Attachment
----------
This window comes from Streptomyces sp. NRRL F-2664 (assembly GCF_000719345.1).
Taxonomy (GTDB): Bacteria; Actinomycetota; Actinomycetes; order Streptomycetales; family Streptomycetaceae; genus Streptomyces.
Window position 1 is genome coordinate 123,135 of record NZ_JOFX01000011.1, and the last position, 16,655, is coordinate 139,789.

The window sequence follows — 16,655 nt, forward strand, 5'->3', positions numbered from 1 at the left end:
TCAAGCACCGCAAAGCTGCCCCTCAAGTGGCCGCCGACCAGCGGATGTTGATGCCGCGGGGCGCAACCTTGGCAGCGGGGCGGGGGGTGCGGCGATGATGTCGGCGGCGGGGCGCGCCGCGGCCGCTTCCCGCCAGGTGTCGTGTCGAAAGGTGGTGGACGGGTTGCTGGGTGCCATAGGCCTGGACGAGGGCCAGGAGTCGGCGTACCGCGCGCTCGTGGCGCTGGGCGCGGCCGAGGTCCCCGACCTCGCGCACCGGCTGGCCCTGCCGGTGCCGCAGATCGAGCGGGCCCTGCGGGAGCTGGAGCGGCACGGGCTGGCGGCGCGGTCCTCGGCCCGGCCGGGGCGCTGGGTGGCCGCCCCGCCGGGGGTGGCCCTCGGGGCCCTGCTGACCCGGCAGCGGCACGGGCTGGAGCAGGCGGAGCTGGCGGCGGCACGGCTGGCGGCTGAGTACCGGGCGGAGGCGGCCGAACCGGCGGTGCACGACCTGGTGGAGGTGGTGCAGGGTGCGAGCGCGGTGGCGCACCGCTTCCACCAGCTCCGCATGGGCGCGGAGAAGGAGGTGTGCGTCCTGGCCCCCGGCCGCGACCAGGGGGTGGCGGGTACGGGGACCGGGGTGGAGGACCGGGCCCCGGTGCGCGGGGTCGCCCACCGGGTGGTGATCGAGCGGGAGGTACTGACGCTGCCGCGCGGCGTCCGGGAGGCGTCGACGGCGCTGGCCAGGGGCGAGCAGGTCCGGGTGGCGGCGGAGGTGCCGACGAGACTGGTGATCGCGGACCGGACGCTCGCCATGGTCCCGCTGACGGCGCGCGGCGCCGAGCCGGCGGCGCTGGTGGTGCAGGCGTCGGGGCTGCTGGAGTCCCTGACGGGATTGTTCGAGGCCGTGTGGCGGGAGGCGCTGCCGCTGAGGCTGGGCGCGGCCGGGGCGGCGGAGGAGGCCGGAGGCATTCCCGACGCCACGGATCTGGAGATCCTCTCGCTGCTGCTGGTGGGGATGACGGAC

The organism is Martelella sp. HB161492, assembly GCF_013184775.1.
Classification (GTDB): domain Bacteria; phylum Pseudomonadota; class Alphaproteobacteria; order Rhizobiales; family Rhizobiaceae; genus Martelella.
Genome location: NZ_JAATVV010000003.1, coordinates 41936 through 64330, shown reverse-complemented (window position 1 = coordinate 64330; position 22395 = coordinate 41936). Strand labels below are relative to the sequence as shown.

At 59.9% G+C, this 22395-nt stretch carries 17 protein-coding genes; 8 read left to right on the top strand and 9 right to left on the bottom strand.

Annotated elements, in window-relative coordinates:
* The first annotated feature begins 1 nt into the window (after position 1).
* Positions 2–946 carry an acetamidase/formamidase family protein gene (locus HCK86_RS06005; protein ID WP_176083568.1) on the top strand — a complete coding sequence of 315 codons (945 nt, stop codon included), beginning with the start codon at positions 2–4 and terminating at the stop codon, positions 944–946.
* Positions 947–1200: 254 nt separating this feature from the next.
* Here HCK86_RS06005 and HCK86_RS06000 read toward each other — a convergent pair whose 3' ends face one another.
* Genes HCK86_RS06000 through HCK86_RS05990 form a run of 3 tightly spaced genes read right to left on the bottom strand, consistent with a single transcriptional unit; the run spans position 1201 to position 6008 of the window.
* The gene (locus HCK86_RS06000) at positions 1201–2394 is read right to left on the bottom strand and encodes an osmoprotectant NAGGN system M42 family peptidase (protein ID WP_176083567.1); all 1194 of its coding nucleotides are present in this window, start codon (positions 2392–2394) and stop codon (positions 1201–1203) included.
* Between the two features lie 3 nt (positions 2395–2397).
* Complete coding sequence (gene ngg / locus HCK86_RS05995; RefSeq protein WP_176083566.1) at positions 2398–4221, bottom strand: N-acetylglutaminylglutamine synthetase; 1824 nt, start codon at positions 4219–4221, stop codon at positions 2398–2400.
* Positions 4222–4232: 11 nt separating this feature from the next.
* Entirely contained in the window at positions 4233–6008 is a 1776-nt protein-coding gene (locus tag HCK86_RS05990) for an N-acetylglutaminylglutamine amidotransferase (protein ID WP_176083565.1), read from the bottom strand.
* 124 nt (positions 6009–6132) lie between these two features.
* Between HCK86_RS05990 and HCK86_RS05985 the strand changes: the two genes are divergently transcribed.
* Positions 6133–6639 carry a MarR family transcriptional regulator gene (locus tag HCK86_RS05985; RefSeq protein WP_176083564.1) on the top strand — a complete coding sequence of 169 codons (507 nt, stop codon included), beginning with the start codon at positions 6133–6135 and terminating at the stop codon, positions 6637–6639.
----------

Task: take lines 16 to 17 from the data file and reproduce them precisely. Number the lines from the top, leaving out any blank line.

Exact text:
* The gene (locus HCK86_RS06000) at positions 1201–2394 is read right to left on the bottom strand and encodes an osmoprotectant NAGGN system M42 family peptidase (protein ID WP_176083567.1); all 1194 of its coding nucleotides are present in this window, start codon (positions 2392–2394) and stop codon (positions 1201–1203) included.
* Between the two features lie 3 nt (positions 2395–2397).